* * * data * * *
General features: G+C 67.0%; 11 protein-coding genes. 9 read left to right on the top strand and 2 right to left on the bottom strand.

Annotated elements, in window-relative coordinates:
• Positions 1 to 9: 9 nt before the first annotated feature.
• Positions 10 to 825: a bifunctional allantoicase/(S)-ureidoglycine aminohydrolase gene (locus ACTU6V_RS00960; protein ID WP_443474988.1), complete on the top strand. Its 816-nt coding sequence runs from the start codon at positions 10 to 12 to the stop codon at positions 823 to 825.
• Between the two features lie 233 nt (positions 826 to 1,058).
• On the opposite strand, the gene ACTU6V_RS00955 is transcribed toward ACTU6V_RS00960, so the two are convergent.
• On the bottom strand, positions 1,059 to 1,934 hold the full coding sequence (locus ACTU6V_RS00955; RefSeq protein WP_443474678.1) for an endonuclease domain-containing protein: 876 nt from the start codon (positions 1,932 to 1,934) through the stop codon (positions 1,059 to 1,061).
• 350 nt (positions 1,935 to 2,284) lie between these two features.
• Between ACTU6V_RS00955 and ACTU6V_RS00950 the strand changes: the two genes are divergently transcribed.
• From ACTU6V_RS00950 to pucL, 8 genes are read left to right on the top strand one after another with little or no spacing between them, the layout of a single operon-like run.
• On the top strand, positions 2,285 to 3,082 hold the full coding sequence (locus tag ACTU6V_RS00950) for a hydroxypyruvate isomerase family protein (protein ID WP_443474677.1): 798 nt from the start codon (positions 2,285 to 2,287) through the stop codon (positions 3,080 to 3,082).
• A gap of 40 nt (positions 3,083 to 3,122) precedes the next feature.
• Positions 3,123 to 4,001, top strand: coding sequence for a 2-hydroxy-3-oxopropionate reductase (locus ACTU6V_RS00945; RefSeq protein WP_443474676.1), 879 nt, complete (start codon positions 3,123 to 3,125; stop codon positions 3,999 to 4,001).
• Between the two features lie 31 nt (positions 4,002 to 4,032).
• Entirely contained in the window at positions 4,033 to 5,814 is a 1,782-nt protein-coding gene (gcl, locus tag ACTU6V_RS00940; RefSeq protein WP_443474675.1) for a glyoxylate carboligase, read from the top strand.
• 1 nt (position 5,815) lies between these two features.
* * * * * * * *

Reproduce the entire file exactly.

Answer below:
General features: G+C 67.0%; 11 protein-coding genes. 9 read left to right on the top strand and 2 right to left on the bottom strand.

Annotated elements, in window-relative coordinates:
• Positions 1 to 9: 9 nt before the first annotated feature.
• Positions 10 to 825: a bifunctional allantoicase/(S)-ureidoglycine aminohydrolase gene (locus ACTU6V_RS00960; protein ID WP_443474988.1), complete on the top strand. Its 816-nt coding sequence runs from the start codon at positions 10 to 12 to the stop codon at positions 823 to 825.
• Between the two features lie 233 nt (positions 826 to 1,058).
• On the opposite strand, the gene ACTU6V_RS00955 is transcribed toward ACTU6V_RS00960, so the two are convergent.
• On the bottom strand, positions 1,059 to 1,934 hold the full coding sequence (locus ACTU6V_RS00955; RefSeq protein WP_443474678.1) for an endonuclease domain-containing protein: 876 nt from the start codon (positions 1,932 to 1,934) through the stop codon (positions 1,059 to 1,061).
• 350 nt (positions 1,935 to 2,284) lie between these two features.
• Between ACTU6V_RS00955 and ACTU6V_RS00950 the strand changes: the two genes are divergently transcribed.
• From ACTU6V_RS00950 to pucL, 8 genes are read left to right on the top strand one after another with little or no spacing between them, the layout of a single operon-like run.
• On the top strand, positions 2,285 to 3,082 hold the full coding sequence (locus tag ACTU6V_RS00950) for a hydroxypyruvate isomerase family protein (protein ID WP_443474677.1): 798 nt from the start codon (positions 2,285 to 2,287) through the stop codon (positions 3,080 to 3,082).
• A gap of 40 nt (positions 3,083 to 3,122) precedes the next feature.
• Positions 3,123 to 4,001, top strand: coding sequence for a 2-hydroxy-3-oxopropionate reductase (locus ACTU6V_RS00945; RefSeq protein WP_443474676.1), 879 nt, complete (start codon positions 3,123 to 3,125; stop codon positions 3,999 to 4,001).
• Between the two features lie 31 nt (positions 4,002 to 4,032).
• Entirely contained in the window at positions 4,033 to 5,814 is a 1,782-nt protein-coding gene (gcl, locus tag ACTU6V_RS00940; RefSeq protein WP_443474675.1) for a glyoxylate carboligase, read from the top strand.
• 1 nt (position 5,815) lies between these two features.